“Bird-Airplane” Collisions and Forensic Ornithology

The New York Times recently published an article, Trafficking in Contraband that Sings, on birds from Guyana that were being smuggled into the US for singing competitions. Strangely enough, these competitions are judged by humans and not by female birds. The part of the article that intrigued me the most, however, also aired on NPR, about the Forensic Ornithologist (Dr. Train) called upon to testify in court regarding these birds. This was a field of science new to me and, curiosity piqued, I did a little research.

Forensic Ornithology has been used in a variety of ways and with a variety of methods including DNA or by “eyeballing” the species. Experts in the field have been called upon to help solve such problems as bird-airplane collisions, homicide investigations, and endangered species’ poaching cases. It is an interesting field of study where you have to incorporate a lot of information on feather structure, bird bones and even DNA.

Credit: NASA

In the wrong place at the wrong time, a bird is silhouetted against the clear blue Florida sky (upper left) as it falls away from Space Shuttle Discovery after hitting the external tank during liftoff of mission STS-114 in July 2005. Credit: NASA

Take bird-airplane collisions like the Hudson River Landing. By knowing which bird(s) collided with the airplane, a management plan for that bird species can be made to prevent such collisions in the future. (As an aside, is it really fair to put the bird first in “bird-airplane collision”? Or what about “Bird hits External Tank during Shuttle Launch”? As if the bird was the one traveling with boosters strapped to its keel.)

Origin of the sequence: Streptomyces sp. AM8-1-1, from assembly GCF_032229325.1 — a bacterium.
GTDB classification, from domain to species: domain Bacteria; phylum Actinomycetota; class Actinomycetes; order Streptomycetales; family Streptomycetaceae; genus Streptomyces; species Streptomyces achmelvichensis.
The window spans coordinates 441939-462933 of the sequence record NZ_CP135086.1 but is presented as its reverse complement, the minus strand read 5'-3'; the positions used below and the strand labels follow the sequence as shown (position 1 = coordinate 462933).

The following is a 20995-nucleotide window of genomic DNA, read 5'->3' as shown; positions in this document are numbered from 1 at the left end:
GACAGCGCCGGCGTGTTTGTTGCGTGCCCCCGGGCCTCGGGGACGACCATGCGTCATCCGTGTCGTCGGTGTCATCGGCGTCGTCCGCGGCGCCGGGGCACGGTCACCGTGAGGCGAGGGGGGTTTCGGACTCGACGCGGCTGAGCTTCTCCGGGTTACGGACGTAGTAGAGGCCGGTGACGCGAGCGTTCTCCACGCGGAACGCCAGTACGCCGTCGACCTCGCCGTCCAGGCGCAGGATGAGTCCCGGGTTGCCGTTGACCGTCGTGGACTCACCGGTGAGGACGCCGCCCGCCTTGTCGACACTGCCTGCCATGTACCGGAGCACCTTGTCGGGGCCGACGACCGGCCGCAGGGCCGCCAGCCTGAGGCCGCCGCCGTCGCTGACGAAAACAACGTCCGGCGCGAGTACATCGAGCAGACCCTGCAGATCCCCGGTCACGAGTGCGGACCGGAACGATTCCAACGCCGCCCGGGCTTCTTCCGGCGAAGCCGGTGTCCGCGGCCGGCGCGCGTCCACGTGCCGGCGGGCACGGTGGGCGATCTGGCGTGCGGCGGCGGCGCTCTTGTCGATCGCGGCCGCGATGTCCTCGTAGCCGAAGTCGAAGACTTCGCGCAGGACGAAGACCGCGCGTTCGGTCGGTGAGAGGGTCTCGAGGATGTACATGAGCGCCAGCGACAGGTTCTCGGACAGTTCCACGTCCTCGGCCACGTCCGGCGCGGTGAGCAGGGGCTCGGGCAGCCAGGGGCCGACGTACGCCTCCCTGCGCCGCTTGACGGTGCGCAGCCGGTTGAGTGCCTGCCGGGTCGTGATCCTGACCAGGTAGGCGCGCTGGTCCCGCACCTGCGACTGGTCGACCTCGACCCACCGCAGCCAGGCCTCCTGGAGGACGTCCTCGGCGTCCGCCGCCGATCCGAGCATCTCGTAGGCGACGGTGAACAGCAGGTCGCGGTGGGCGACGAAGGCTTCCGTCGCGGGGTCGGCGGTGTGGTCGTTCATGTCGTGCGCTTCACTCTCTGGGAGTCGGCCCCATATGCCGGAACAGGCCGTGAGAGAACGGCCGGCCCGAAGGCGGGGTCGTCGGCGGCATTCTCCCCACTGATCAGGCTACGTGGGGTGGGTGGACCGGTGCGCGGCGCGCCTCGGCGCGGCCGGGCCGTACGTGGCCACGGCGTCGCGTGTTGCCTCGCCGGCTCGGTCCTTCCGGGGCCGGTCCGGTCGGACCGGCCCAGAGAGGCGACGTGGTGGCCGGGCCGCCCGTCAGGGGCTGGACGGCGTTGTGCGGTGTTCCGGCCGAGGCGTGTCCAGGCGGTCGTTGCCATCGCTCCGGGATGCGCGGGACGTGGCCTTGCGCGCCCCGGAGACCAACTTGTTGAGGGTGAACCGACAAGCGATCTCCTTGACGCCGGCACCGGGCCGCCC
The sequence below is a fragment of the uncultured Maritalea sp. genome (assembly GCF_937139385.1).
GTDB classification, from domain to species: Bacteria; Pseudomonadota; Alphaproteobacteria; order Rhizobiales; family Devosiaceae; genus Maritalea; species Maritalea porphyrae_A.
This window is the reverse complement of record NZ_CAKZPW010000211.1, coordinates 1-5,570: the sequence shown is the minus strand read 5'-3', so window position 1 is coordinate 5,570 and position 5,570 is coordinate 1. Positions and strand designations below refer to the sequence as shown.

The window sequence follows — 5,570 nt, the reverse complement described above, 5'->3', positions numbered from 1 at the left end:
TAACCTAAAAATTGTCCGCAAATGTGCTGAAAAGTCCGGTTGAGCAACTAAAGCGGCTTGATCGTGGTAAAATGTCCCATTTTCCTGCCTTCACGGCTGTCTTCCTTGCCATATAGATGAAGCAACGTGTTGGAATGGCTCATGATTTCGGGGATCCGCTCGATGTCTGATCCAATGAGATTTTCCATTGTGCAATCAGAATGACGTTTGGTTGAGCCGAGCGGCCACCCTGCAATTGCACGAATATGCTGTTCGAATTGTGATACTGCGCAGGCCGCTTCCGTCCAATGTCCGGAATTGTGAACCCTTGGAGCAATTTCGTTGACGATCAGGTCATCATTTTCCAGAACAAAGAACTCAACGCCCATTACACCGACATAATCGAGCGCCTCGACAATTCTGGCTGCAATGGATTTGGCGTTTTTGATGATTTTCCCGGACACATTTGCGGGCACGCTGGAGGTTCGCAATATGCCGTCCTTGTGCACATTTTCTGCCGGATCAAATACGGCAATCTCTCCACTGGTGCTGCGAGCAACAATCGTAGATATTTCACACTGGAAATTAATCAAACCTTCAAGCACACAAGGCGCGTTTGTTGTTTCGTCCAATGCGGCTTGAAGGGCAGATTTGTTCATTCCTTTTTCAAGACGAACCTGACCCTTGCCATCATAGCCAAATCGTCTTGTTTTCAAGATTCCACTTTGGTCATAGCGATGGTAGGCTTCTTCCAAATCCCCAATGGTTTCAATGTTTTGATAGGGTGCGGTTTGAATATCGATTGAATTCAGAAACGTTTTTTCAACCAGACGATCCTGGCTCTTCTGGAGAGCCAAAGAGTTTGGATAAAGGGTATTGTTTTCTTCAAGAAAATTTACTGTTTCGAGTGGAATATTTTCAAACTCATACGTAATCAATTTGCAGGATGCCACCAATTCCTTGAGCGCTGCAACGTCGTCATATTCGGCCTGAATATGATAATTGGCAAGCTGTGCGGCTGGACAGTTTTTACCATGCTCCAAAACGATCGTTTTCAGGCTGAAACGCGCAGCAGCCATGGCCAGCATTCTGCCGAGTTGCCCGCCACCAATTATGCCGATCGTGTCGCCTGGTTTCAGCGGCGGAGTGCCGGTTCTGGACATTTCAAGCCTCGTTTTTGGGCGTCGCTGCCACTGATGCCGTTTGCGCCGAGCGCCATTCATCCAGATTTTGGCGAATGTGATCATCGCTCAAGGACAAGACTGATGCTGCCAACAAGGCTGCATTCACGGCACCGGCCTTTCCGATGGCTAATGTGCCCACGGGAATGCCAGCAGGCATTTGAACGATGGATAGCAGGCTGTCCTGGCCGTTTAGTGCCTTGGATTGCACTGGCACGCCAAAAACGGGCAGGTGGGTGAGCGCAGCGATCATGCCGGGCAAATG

All kidding aside, analysis of the bird remains can help focus on which species may need management. Leading to alternate aircraft routes during peak bird activity to avoid potential collisions, using bird radar to track flocks of birds such as NASA uses and even sound cannons strategically placed to keep birds out of the aircraft’s flight path.

So where does one go to have birds or their remains identified? If it is a larger sample, the Museum’s very own collection can help. Dr. Dan Brooks, Curator of Vertebrate Zoology, has identified parts of birds for museums and the USF&WS (U.S. Fish & Wildlife Service) to ascertain whether or not it was a species listed as Threatened, Endangered or CITES. He has also used the collection (and his own vast knowledge) to identify feathers in Indigenous people’s ornaments, including the “Ice Queen” mummy of National Geographic fame. Pretty cool! For the high-tech study of bits and pieces used as evidence in court cases, professionals usually turn to the NMNH’s Feather Identification Lab.

 black vultures
Creative Commons License photo credit: ljmacphee

In another article by the NY Times, the initial forensic analysis performed by the Lab of the remains collected from a collision produced deer DNA. That seemed odd, since the collision took place at 1500 feet. Analysis of a feather sample that was also collected identified the bird as a Black Vulture, evidently with deer remains in it’s stomach. Science is awesome!